The medical community isn’t sure exactly how melatonin works in the body during pregnancy. Melatonin increases naturally when you’re pregnant, not only being produced from the pineal gland but also from the ovaries and placenta. Research indicates there’s a rise in melatonin production around 24 weeks and again after 32 weeks.

Melatonin from your body even passes through to the fetus, providing them an increase at night as well. This will help them when it comes time to be born as newborns don’t make their own melatonin until later.

Even before pregnancy, melatonin might help boost fertility. Melatonin has antioxidant properties and plays a role in egg health by reducing oxidative stress. This is important because melatonin can benefit those with preeclampsia, a potentially dangerous condition where oxidative stress plays a role.

And according to a 2014 study in Fertility and Sterility, melatonin even plays a role in the success of in vitro fertilization (IVF) and pregnancy success.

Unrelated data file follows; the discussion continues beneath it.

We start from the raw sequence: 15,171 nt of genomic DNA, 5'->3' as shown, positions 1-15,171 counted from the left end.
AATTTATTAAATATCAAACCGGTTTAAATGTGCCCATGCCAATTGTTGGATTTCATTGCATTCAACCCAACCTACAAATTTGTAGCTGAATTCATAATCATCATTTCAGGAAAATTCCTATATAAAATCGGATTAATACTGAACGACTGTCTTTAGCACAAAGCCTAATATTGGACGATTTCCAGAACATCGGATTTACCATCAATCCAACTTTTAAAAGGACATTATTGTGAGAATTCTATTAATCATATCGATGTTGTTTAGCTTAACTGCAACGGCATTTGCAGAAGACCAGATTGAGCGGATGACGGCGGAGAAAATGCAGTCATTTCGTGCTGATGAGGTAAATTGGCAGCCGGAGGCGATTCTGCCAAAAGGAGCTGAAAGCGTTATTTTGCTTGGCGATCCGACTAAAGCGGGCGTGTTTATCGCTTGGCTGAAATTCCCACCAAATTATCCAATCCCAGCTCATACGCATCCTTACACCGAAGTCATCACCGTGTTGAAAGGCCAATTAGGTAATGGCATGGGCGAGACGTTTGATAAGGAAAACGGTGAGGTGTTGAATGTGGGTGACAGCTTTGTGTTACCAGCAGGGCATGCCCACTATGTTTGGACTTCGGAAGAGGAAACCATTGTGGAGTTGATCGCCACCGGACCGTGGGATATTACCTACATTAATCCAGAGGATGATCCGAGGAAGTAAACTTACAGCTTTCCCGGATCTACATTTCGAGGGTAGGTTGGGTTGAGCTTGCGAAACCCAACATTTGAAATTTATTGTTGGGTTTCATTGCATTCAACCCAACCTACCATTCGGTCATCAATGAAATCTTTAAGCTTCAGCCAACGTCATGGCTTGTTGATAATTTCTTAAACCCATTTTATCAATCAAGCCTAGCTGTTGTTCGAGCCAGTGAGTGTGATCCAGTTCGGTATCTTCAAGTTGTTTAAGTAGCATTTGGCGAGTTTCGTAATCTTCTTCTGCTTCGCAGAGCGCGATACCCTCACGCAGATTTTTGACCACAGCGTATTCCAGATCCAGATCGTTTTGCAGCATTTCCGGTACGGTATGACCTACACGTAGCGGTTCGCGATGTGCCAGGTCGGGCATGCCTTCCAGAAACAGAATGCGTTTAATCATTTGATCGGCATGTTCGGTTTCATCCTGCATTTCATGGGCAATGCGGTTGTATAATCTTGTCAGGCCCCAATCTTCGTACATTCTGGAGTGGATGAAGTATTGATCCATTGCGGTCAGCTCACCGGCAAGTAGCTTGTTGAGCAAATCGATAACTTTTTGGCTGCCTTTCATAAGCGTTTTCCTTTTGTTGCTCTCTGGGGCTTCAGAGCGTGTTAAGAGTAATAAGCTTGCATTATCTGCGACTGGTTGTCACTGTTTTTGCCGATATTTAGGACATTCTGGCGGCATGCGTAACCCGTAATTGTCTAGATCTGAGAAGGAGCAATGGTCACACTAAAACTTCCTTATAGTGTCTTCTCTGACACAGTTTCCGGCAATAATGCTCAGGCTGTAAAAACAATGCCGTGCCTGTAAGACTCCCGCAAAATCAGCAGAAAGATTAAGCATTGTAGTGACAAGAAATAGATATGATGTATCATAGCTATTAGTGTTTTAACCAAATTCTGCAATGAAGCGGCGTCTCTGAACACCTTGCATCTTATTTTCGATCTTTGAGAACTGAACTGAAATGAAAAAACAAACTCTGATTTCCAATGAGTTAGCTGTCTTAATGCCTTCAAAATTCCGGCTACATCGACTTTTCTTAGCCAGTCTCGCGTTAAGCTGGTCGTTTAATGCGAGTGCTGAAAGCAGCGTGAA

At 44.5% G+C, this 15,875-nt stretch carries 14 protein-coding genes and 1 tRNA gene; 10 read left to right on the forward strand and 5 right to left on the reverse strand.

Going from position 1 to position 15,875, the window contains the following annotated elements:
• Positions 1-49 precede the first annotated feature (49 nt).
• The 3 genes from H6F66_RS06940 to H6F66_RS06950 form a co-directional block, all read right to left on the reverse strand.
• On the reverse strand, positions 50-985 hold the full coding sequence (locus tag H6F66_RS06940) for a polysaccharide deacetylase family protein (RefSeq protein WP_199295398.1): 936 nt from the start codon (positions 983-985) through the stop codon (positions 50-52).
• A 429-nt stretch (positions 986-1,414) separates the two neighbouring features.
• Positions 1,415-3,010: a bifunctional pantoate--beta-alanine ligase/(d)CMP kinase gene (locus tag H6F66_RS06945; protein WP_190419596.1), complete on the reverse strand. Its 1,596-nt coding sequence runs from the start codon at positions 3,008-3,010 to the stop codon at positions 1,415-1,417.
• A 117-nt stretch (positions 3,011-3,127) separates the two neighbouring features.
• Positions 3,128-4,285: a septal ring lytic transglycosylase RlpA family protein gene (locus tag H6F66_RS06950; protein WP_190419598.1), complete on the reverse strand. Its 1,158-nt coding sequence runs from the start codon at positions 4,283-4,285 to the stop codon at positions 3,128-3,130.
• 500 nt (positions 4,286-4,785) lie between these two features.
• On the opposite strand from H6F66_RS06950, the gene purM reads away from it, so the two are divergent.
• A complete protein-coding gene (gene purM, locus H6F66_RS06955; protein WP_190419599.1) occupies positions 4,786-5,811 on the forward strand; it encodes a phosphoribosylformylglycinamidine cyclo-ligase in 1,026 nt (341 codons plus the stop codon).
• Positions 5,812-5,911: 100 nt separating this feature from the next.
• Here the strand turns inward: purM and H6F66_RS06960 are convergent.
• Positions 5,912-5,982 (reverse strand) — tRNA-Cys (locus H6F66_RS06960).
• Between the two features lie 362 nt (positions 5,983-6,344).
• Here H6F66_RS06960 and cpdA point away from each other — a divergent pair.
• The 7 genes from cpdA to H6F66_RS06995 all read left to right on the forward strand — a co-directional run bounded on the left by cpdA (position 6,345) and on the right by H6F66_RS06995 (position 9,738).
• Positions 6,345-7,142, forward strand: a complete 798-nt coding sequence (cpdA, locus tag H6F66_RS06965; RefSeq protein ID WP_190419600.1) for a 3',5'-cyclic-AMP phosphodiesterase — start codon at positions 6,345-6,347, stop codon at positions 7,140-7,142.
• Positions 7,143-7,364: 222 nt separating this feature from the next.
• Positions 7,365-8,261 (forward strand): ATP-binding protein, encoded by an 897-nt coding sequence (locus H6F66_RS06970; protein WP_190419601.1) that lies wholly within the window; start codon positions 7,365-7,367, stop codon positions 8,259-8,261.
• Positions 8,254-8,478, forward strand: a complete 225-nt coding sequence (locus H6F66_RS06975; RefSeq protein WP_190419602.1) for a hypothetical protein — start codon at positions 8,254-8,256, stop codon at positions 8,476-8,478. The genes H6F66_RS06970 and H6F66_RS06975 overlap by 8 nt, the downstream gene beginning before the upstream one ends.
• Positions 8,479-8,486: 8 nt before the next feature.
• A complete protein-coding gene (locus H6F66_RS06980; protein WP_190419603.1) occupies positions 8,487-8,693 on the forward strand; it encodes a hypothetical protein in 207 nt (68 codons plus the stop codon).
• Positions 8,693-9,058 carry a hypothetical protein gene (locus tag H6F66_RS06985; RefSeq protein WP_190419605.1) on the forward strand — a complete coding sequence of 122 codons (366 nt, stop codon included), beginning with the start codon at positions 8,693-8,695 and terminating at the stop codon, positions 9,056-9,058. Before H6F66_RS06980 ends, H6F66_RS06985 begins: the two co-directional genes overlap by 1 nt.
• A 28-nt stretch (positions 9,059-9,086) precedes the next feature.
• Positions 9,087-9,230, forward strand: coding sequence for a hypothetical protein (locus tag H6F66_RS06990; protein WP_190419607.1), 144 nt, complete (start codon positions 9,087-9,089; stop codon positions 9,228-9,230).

Is melatonin safe during pregnancy?

Melatonin might be a common supplement taken for sleep issues, but it’s not usually recommended for pregnant people. A 2022 review of studies found melatonin is probably safe to take in pregnancy, but it needs more randomized controlled studies to determine its safety.

Melatonin and pregnancy haven’t been studied enough for safety, so doctors aren’t sure whether or not melatonin is safe for pregnant people. There are a few animal studies suggesting melatonin might help prevent premature birth in mice.

Another study on rats showed melatonin treatment could increase the health of the placenta. But more human studies are needed. As with any supplement, always talk with your doctor before you decide to begin melatonin.